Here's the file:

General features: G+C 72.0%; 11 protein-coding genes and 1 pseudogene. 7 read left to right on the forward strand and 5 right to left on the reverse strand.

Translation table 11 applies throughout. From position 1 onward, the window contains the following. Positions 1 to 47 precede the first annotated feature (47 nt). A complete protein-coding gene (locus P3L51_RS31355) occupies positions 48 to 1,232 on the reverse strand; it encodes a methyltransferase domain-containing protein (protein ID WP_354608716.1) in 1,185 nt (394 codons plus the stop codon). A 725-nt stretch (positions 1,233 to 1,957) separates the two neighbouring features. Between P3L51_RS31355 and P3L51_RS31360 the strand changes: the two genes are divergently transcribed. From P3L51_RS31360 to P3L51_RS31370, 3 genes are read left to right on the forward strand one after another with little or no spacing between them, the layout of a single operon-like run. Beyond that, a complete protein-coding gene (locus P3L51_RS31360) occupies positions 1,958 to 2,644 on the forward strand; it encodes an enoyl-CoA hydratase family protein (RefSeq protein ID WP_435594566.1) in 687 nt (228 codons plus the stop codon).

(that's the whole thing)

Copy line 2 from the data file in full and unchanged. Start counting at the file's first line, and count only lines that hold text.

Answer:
Translation table 11 applies throughout. From position 1 onward, the window contains the following. Positions 1 to 47 precede the first annotated feature (47 nt). A complete protein-coding gene (locus P3L51_RS31355) occupies positions 48 to 1,232 on the reverse strand; it encodes a methyltransferase domain-containing protein (protein ID WP_354608716.1) in 1,185 nt (394 codons plus the stop codon). A 725-nt stretch (positions 1,233 to 1,957) separates the two neighbouring features. Between P3L51_RS31355 and P3L51_RS31360 the strand changes: the two genes are divergently transcribed. From P3L51_RS31360 to P3L51_RS31370, 3 genes are read left to right on the forward strand one after another with little or no spacing between them, the layout of a single operon-like run. Beyond that, a complete protein-coding gene (locus P3L51_RS31360) occupies positions 1,958 to 2,644 on the forward strand; it encodes an enoyl-CoA hydratase family protein (RefSeq protein ID WP_435594566.1) in 687 nt (228 codons plus the stop codon).